Daily, I would tell doctors in one way or another that I was not willing to accept that as fact, and that I was interested in getting well and moving on with my life. Daily, they would tell me that I not only needed to accept my ‘mental illness’ status, but that they could not help me until I did.

Eventually, I stopped talking with them about it, but secretly hope I could prove them wrong someday… It became a private vendetta, one which I eventually found difficult to maintain. Well-meaning people would tell me or insinuate that this sort of denial thinking was, in fact, part of the ‘illness’ itself. I did eventually graduate from this program, considered ‘stable’ on my seven different medications (I was, however, still bulimic, had frequent anxiety attacks, and resorted to self-destructive behaviours when things got too stressful.)

My release was conditional; I needed to find a psychiatrist who would monitor my medication. I met with this doctor once a month and he refilled my prescriptions. We spoke very little. I needed more. I wanted to work on my life, my relationships, figure out why I was so angry all the time. I had one or two sessions with 5 different doctors, all of which I walked out of very disappointed and/or angry. I didn’t know what I was looking for but I did know that none of these were it.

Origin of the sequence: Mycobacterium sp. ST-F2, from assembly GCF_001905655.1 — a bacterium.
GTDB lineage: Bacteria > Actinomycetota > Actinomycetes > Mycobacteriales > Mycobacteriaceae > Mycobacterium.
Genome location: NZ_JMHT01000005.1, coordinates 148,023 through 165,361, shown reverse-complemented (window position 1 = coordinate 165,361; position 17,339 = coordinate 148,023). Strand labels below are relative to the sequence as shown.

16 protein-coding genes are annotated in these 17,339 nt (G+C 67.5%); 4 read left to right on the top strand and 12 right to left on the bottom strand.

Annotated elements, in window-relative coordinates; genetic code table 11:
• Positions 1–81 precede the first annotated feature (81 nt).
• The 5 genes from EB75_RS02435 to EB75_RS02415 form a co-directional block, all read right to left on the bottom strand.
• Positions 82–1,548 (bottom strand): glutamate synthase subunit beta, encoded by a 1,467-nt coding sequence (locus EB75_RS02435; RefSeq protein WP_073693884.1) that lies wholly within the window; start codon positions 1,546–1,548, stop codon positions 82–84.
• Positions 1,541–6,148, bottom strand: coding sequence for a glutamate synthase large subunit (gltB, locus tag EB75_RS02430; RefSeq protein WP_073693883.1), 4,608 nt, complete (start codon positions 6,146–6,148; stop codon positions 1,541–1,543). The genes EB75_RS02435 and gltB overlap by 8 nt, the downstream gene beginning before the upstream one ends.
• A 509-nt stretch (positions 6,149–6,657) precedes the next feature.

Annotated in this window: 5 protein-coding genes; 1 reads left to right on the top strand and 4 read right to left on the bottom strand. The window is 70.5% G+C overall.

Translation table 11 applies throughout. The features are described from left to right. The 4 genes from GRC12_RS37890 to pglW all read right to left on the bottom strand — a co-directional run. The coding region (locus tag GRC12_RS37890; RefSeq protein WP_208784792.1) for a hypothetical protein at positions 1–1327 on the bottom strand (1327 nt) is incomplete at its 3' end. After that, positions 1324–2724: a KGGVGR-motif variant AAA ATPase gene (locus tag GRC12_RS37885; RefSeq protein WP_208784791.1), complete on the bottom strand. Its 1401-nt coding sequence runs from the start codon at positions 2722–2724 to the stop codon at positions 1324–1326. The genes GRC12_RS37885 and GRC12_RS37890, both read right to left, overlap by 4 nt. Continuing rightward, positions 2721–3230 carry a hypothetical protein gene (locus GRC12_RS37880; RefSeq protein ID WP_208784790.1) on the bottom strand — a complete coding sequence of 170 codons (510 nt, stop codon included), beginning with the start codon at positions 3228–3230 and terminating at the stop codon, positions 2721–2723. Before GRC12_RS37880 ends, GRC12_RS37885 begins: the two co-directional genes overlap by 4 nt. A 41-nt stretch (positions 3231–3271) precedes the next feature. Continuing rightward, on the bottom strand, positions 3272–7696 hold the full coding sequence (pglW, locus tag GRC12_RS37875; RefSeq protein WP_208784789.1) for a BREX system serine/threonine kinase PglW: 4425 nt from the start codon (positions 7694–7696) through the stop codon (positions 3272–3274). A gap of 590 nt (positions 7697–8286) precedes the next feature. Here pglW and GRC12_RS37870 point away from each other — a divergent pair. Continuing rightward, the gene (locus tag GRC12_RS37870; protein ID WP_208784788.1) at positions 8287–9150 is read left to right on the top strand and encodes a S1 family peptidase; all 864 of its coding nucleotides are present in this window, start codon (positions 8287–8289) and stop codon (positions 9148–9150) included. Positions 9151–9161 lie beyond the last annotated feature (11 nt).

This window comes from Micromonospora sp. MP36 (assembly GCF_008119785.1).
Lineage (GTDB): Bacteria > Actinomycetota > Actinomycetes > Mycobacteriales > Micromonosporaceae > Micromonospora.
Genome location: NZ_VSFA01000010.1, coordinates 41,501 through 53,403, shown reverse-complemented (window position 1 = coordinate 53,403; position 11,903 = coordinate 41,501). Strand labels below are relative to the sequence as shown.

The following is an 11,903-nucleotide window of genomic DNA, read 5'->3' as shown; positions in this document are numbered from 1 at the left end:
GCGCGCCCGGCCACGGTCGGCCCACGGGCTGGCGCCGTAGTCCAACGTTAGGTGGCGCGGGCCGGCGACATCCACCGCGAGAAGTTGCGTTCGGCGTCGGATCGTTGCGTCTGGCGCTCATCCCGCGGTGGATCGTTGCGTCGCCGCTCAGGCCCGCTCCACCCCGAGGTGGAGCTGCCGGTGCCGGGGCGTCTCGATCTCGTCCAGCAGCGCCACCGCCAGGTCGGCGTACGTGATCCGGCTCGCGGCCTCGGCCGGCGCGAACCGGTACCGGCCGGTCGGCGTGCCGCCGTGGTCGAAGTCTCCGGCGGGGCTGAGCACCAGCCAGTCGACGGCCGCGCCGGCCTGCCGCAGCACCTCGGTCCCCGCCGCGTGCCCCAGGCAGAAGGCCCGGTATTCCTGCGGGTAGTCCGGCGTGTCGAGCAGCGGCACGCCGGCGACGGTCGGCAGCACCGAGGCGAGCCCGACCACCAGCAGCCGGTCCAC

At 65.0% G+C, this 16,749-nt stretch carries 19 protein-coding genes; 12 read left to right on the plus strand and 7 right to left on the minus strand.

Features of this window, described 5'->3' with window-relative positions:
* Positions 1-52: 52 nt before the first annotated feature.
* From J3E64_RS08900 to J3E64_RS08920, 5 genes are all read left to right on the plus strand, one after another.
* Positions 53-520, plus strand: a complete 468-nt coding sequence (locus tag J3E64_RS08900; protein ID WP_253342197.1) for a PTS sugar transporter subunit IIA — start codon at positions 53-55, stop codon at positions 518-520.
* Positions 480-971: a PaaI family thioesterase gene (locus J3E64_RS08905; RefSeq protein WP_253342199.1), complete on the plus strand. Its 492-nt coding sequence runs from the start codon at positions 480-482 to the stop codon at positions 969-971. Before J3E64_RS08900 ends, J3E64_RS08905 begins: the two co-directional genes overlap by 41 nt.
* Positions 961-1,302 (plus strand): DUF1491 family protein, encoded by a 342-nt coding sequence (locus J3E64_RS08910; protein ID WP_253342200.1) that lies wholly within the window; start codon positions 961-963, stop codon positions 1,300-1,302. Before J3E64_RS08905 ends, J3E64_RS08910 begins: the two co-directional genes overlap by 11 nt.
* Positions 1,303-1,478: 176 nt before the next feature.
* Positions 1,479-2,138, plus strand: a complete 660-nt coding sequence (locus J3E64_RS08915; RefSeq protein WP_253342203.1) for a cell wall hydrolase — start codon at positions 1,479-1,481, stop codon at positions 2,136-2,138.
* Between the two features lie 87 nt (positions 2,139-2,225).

Dr Fishman – a different approach

My sixth try led me to Dr Fishman’s program in New Jersey. I was still terrified of my medication lapsing, so our first interaction was on the phone; me pleading with him to refill my many prescriptions. I made an appointment for a few days later.